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Bigger picture thinking needed in education, says Rays of Hope

Rays of Hope's Mahlatse Mabaso says certain things cannot be ignored in the efforts to help learners truly succeed.

Rays of Hope, an NGO that provides educational and psycho-social support to learners in impoverished Alexandra, believes big-picture thinking is needed in education if the country to overcome the challenges that are affecting the sector.

This is the view held by Rays of Hope’s Mahlatse Mabaso, who said the education sector was afflicted by violence and safety concerns due to a severe lack of physical resources, such as school libraries and computer labs.
Mabaso said there was, however, a deeper issue that needs to be addressed within the education system if these challenges are to be overcome.

“Learners do not exist in a vacuum. As social beings, their attitudes, behaviours, abilities, and successes all depend on their social environments and the social contexts they are exposed to,” Mabaso said.
“We cannot ignore these things if we want to be able to help our learners truly succeed. We must consider the needs of the whole child, with a holistic approach to education.”

Challenges in the modern education system

Mabaso said the modern education system as it is known has not evolved much since the early 1900s, with its roots in the US based on principles introduced by American business magnate John D Rockefeller.
According to his approach, the goal of education was to be ‘vocational’, that is, to teach young people the skills necessary to enter the workforce as employees.

“The world is a vastly different place now, compared to when the initial ideas and approaches to education were formed,” said Kerryn Allagappen, a writer in the content, development and production division of Regenesys Business School.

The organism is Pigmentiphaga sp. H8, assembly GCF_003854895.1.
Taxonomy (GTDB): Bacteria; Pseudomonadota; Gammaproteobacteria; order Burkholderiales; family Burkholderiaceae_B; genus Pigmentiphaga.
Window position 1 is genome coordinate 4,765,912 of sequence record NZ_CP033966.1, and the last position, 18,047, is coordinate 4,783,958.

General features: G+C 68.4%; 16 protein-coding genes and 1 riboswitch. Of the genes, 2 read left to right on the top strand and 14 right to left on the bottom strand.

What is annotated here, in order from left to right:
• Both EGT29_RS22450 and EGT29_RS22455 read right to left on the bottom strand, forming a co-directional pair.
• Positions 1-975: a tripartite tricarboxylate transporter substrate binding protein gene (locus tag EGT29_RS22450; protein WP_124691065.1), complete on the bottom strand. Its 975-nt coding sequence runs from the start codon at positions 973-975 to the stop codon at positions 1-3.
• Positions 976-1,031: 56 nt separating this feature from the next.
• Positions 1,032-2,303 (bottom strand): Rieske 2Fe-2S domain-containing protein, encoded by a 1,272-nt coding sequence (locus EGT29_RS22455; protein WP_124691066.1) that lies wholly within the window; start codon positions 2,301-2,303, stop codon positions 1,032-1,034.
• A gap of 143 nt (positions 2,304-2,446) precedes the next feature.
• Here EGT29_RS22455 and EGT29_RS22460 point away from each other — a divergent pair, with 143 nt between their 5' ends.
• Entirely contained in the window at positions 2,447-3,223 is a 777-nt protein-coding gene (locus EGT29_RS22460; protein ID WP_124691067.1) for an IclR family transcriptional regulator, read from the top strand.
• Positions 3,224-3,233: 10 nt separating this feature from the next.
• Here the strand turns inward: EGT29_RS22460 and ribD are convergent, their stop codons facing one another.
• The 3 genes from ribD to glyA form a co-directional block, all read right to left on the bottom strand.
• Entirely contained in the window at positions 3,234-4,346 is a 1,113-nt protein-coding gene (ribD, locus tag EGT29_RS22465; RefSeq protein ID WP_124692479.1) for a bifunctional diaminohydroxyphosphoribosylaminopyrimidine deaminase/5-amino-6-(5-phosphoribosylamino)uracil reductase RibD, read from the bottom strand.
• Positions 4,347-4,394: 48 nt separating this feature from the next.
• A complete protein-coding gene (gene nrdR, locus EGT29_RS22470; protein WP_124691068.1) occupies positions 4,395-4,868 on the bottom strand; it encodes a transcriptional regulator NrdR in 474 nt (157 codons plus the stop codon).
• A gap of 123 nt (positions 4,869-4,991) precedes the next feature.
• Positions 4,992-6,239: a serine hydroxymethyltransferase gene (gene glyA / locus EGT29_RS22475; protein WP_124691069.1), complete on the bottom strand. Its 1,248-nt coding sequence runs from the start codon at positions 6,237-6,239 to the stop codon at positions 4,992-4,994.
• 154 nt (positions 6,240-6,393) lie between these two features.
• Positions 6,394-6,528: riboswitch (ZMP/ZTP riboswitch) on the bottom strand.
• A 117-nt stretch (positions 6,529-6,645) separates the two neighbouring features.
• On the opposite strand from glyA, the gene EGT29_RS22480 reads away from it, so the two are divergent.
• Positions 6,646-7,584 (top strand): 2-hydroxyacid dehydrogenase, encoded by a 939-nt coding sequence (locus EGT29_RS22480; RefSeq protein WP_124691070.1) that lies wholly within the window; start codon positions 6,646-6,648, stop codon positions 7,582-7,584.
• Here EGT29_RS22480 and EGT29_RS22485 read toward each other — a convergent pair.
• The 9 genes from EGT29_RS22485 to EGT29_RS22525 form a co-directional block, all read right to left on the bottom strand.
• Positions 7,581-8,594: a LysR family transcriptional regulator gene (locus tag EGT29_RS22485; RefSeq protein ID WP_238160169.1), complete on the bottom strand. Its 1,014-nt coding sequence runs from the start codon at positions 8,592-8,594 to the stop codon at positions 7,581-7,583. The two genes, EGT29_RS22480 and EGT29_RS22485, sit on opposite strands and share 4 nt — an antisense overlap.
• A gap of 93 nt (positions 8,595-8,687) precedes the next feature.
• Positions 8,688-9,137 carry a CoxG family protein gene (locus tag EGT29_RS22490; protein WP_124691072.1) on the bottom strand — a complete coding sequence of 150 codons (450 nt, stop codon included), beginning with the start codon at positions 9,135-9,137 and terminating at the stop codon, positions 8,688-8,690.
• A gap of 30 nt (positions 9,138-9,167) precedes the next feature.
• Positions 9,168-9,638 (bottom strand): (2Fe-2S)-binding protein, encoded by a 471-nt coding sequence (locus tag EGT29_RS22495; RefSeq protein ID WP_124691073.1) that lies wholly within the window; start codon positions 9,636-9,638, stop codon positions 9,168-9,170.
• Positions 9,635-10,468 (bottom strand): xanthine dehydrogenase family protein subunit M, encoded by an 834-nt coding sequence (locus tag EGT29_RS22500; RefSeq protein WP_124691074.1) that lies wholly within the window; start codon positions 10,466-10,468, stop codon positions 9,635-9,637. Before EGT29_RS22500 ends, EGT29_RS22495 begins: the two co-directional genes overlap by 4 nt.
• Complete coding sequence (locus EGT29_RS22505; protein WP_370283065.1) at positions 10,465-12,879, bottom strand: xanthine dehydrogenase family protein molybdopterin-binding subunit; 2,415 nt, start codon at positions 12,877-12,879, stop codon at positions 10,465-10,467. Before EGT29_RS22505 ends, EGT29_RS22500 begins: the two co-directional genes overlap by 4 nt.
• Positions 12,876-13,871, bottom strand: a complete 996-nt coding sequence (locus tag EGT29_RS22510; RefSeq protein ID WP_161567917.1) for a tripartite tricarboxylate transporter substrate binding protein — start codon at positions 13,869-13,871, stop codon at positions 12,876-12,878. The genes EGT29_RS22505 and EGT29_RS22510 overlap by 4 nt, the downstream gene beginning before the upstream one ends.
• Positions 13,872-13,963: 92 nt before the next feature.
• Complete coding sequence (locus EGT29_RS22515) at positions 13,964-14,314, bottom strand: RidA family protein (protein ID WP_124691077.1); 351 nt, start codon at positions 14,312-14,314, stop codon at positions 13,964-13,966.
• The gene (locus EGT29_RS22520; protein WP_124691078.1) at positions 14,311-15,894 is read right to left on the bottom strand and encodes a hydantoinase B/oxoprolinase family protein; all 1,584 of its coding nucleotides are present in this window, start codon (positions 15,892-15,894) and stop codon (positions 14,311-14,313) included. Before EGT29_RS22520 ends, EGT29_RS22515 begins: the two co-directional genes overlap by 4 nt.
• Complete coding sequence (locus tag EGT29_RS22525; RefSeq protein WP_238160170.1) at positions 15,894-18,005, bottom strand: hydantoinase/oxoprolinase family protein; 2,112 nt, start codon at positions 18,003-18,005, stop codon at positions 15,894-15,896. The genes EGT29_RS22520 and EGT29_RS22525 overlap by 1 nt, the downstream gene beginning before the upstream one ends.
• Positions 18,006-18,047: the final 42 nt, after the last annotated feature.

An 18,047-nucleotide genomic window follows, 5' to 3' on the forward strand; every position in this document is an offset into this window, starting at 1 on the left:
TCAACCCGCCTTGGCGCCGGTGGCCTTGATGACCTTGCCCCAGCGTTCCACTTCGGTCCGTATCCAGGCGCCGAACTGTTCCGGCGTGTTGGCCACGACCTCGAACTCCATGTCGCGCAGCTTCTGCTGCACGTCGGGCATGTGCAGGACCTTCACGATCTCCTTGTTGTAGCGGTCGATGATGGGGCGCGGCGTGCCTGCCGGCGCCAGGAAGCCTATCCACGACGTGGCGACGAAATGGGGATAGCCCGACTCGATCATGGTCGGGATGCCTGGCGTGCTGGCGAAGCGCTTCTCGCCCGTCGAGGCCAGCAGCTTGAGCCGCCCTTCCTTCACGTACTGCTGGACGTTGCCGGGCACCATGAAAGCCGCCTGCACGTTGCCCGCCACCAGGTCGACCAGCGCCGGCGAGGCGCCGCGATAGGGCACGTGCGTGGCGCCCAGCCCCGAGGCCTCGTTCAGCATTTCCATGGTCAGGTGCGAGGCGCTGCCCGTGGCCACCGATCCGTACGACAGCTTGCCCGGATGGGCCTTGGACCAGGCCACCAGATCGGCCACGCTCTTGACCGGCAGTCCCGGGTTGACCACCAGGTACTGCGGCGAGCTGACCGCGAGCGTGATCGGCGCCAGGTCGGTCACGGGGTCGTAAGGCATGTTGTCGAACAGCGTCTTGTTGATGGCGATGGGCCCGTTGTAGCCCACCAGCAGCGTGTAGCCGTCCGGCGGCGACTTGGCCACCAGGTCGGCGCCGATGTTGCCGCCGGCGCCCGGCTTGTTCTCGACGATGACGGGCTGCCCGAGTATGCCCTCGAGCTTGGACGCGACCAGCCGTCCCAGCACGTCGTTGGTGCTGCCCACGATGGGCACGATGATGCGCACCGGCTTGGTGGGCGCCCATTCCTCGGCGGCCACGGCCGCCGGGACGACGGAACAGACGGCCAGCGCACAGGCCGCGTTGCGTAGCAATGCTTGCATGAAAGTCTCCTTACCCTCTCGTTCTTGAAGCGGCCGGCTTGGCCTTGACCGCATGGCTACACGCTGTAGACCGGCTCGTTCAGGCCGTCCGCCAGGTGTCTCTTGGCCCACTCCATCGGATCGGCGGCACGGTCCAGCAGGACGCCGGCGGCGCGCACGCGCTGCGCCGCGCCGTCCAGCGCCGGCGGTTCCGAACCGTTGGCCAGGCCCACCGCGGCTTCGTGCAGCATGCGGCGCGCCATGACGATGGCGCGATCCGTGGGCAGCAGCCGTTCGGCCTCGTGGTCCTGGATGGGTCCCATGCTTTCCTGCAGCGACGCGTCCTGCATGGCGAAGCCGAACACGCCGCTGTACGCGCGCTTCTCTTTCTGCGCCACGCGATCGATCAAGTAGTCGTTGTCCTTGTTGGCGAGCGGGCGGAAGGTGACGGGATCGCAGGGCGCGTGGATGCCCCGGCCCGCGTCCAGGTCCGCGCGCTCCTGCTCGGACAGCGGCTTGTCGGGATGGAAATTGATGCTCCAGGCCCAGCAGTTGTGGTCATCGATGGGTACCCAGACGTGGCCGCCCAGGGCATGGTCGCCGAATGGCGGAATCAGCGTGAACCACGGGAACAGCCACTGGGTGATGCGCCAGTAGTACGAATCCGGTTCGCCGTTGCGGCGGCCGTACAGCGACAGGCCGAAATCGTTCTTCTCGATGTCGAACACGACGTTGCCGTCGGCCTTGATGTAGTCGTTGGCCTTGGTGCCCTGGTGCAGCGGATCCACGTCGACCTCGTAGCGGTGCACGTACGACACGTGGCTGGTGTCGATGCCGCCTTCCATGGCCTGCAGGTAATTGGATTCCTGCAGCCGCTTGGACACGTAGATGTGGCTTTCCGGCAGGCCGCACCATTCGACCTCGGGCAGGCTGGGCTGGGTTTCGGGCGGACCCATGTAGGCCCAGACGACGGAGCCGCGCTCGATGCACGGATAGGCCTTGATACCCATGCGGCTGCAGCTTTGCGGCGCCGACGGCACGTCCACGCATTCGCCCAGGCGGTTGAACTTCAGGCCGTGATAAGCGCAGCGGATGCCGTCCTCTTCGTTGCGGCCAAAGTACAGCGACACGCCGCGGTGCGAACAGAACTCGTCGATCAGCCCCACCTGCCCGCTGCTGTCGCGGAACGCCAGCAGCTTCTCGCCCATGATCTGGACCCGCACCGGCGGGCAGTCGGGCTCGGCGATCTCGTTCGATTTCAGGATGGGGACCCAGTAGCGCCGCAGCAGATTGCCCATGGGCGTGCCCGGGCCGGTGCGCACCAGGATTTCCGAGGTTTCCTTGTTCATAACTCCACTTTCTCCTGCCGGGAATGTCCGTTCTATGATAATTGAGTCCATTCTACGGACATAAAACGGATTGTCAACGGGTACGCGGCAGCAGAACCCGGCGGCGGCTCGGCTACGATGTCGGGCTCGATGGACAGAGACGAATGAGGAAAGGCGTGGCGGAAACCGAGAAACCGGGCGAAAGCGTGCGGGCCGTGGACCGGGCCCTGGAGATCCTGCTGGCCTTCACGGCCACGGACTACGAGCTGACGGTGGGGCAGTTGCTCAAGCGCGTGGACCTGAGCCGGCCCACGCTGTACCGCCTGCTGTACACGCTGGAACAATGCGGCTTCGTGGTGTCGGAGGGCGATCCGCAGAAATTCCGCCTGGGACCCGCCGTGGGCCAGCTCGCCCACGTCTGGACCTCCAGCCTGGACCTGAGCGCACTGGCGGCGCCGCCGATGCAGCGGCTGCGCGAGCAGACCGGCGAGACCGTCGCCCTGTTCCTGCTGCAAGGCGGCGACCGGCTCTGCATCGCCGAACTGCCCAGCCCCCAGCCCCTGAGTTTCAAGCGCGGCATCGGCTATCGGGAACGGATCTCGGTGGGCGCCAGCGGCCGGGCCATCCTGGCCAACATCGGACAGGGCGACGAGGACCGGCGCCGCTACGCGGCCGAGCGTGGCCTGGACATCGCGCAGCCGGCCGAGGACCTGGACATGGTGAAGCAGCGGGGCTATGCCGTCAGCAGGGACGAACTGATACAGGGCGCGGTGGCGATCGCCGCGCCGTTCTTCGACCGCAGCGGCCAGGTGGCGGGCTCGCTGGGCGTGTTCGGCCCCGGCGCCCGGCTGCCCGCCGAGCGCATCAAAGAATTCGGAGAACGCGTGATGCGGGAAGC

“The issue with the education system at present is that children are taught that there’s only one way to be successful, and that’s through academia. But at the end of the day, we need to be able to assess whether you have the knowledge and skills, as well as the capability to use these for your own good and the good of others,” Alagappen said.
“Our understanding now is that education is meant to assist the individual to flourish, which is why there needs to be a focus on emotional, physical, and spiritual intelligence.

Integrating social and emotional learning

For children in Alex, learning isn’t a linear experience. Poverty, for instance, plays a major role in their lives and impacts their schooling careers. Crime and violence at home or within their community also influence how they navigate the learning journey. All these social issues combine to create volatile classroom environments that are not conducive enough to learning, said the academic dean at Regenesys Business School, Dr Sibongiseni Kumalo.

“We often see worrying instances of violence in children, bringing weapons into school. The problem of gangsterism and the environment in which these children grow up normalises carrying a knife around, even at such a young age. We then see children, at the slightest provocation, pulling knives on their peers or teachers,” Kumalo said.
He said the frustration that learners feel because of the circumstances they face in life in general, not just in academia, and their inability to express these feelings in appropriate or healthy ways, is what exacerbates many of the challenges currently faced in schools.

Khumalo said social and emotional learning emerges as an important tool to be integrated into the education system to be able to advance the goal of a more holistic educational environment for all learners.
Essentially, he said, social and emotional learning teaches learners to find constructive ways to deal with their emotions and frustrations with one another in a respectful manner.

Through social and emotional learning, learners gain self-awareness, learn to better understand and unpack their thoughts and emotions, and in the process develop a higher level of empathy for others.
“Humans are social beings. To be social is to consider the self in the context of others. We are all also holistic beings with a purpose, different values, and different ways of learning and understanding the world.

“All these complexities need to be taken into consideration when building educational frameworks for today’s learners. We can’t focus solely on learning when the environment, for instance, is not conducive enough for this to take place successfully.”
“It’s for this reason that Rays of Hope embraces a holistic strategy to providing care and support to children in Alex that considers the whole child,” Mabaso added.

Related Article: Rays of Hope calls for change in corporate-NPO relations

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